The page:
We live in a culture that considers drinking raw milk to be strange and dangerous, but injecting the botulism toxin into our skin (Botox) seems to be a perfectly acceptable way to fight wrinkles. Luckily there are natural ways to fight the signs of aging that don’t involve risky procedures.
This rosehip seed oil facial moisturizer is a wrinkle-fighting powerhouse … and is better for you than Botox. (Though to be fair, it isn’t too tough to be “better” than botulism!)
Nature’s Botox: Rosehip Seed Oil
Rosehip seed oil has a lot of unique properties that make it a great choice for aging or damaged skin. Unlike other oils for mature skin, rosehip seed oil is astringent and considered a “dry oil,” so it sinks into skin quickly. It’s very high in linoleic and alpha-linoleic acids, as well as vitamins A, C and E.
These antioxidant vitamins promote cellular regeneration and keep skin looking youthful. So if you’re trying to prevent wrinkles, or even if they’ve already take hold, rosehip seed oil is a great natural solution.
Not only does this rosehip facial moisturizer regenerate skin cells faster, but it makes skin stronger and more supple and smooth.
You may have seen the ads for collagen creams that promise younger-looking skin, but there is a problem with those creams. Collagen molecules are too large for our skin to absorb when they’re applied topically. Instead, the naturally occurring vitamin A found in rosehip seed oil encourages skin to form its own collagen.
The Anti-Aging Lineup
This recipe contains seven skin-boosting ingredients and absolutely no junk! A little goes a long way so one batch can last months (and still cost much less than expensive anti-aging products).
Rosehip Seed Oil
When it comes to rosehip seed oil, color matters. In general, conventionally grown rosehip seed oil is usually pale yellow and lacking in beneficial lycopene, minerals, and vitamins A and C. Organic rosehip seed oil tends to have a more vibrant orange-yellow color due to its higher level of beneficial carotenoids and vitamin A. So the source does matter.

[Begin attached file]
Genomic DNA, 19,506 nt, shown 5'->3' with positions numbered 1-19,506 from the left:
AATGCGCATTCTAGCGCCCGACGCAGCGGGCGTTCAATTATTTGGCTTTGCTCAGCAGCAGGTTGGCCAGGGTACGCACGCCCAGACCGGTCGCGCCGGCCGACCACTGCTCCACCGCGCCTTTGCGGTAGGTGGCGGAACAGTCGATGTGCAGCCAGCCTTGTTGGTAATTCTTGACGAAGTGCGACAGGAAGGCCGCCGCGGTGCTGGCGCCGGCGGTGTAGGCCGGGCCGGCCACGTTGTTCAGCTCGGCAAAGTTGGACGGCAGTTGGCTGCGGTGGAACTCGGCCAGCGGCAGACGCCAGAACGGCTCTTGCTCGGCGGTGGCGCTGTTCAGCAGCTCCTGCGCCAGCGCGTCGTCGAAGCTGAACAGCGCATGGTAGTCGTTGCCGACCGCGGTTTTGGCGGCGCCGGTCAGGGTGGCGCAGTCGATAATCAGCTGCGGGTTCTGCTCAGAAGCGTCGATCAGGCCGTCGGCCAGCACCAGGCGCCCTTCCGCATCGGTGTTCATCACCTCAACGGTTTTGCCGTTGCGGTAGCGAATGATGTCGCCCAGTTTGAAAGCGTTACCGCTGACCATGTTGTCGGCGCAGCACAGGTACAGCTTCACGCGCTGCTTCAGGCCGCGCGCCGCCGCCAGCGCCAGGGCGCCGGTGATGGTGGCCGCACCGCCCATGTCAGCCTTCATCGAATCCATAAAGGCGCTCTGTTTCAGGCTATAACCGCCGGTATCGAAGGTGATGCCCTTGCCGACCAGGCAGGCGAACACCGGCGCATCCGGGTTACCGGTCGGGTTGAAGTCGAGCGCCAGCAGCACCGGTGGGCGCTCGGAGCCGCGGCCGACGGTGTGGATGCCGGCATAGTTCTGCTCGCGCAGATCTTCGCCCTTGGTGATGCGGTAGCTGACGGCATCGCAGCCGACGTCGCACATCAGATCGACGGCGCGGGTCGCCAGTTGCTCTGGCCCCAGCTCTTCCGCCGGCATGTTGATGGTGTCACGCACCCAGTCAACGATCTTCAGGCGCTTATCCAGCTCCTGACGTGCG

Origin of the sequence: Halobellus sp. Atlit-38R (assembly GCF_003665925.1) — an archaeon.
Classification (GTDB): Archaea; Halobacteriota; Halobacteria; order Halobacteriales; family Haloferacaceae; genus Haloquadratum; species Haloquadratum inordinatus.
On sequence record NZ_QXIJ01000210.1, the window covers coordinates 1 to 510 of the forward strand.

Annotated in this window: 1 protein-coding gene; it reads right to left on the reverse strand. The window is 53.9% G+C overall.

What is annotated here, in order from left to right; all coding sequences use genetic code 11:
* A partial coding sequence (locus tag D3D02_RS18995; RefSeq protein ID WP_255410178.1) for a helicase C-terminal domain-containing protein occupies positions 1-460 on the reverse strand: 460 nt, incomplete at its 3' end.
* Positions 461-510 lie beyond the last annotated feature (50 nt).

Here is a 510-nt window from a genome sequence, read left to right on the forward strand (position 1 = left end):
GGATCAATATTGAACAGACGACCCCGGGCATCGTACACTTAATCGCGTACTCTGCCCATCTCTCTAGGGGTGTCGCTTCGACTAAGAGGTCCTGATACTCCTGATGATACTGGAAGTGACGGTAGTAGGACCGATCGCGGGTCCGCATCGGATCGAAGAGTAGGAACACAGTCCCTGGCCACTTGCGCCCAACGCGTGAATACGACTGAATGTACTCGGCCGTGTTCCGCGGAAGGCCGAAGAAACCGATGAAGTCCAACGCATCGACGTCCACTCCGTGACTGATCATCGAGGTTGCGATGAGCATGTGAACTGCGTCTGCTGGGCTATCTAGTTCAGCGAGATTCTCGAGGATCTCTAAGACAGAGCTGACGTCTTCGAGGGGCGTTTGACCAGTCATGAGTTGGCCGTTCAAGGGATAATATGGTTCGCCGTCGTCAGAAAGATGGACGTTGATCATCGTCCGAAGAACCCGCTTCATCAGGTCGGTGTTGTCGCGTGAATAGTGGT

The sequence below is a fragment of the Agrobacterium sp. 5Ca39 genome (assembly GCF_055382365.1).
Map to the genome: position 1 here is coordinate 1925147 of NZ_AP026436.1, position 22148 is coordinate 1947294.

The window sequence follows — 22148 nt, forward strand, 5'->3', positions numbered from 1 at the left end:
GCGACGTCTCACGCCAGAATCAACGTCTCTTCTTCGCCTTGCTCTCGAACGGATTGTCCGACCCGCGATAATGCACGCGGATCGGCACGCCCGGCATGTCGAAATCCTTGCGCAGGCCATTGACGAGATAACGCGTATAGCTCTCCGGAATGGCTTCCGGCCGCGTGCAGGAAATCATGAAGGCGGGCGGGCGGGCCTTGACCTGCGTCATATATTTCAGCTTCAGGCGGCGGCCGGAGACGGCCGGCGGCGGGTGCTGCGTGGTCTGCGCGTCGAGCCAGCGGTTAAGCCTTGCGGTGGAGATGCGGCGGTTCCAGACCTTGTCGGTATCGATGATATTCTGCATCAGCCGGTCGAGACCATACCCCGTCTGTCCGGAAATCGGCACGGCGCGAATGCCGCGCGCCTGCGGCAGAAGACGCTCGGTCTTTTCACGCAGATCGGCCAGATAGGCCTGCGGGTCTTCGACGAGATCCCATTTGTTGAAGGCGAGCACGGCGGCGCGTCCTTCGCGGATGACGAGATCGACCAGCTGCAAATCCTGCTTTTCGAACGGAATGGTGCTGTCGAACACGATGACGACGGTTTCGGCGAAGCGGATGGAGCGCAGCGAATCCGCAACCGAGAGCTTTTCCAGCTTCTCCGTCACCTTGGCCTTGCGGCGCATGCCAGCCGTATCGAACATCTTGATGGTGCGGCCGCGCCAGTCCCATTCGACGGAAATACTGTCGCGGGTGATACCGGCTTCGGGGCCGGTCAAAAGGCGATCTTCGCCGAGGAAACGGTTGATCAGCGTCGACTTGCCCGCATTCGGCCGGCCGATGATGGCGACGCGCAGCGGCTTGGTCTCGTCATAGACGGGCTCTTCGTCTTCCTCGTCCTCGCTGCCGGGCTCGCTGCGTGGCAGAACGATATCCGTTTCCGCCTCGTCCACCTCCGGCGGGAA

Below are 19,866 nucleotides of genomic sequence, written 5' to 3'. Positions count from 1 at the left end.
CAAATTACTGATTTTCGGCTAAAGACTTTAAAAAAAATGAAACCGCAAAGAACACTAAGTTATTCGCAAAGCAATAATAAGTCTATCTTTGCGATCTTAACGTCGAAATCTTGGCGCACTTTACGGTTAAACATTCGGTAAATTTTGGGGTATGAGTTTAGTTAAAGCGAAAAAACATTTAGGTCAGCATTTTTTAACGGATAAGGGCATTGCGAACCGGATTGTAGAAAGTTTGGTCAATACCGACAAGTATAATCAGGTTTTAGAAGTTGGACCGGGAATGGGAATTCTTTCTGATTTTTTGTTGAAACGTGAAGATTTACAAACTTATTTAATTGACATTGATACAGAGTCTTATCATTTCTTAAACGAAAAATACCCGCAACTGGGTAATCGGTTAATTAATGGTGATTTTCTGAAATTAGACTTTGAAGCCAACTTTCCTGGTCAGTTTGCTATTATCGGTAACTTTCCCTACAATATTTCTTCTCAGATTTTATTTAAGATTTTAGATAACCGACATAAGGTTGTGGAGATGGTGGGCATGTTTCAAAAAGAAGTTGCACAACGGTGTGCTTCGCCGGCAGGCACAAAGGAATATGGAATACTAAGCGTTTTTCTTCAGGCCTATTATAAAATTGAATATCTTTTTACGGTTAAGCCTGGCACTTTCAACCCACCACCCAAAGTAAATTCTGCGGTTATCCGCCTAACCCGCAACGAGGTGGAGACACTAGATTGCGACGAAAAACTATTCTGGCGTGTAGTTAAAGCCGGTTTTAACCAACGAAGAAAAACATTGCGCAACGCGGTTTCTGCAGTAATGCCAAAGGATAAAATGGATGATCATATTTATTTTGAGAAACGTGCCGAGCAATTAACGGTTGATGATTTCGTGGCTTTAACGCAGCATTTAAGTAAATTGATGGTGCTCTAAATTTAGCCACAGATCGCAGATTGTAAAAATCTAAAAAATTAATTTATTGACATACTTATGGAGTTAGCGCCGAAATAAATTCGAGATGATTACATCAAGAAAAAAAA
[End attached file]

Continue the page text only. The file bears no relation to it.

Vitamin E is a great ingredient to include in any face moisturizer for its ability to extend the shelf life of homemade products. It is not a preservative, but it slows the oxidizing of carrier oils. It has a similar effect on skin and helps to fight aging and prevent free radical damage.
Mango butter is also high in potent antioxidants and contains polyphenols to reduce inflammation and rejuvenate skin. This butter helps to thicken the facial moisturizer, but doesn’t feel greasy on the skin.
Several essential oils fight the signs of aging particularly well. Frankincense and patchouli have potent skin rejuvenating and wrinkle-fighting properties and lend an earthy scent. For a lighter fragrance, opt for carrot seed and geranium instead. (All of these oils have anti-aging properties, so it just depends on your scent preferences.)
Rosehip Seed Oil Facial Moisturizer Recipe
With just seven ingredients, this facial moisturizer is easy to make and very nourishing to skin.
- In a heat-safe glass bowl, add the beeswax, mango butter, and sweet almond oil. Put the glass bowl on top of a smaller pot filled halfway with water to create a double boiler (the glass bowl should not touch the bottom of the pot). Turn the heat on medium high.
- Stir gently just until everything is melted, then turn off the heat and carefully remove the bowl from the pot. Let it cool a moment, then stir in the rosehip seed oil, vitamin E and essential oils. Since these oils are more heat sensitive, you don’t want to get them too hot.
- Place the glass bowl in the fridge for 25-30 minutes, or until the mixture has thickened and cooled but isn’t so hard that you can’t easily push a finger into it.
- Use a mixer with the whisk attachment, or a hand whisk to mix the facial moisturizer until creamy and smooth. Stop when it looks like lotion.
- Store the moisturizer in a glass jar or metal tin.
How to Use:
Cleanse skin using a cleanser of choice and pat dry. Use finger tips to gently massage a small amount of this moisturizer into the skin in a circular motion.
Ever used rosehip seed oil in a moisturizer? How did it work for you?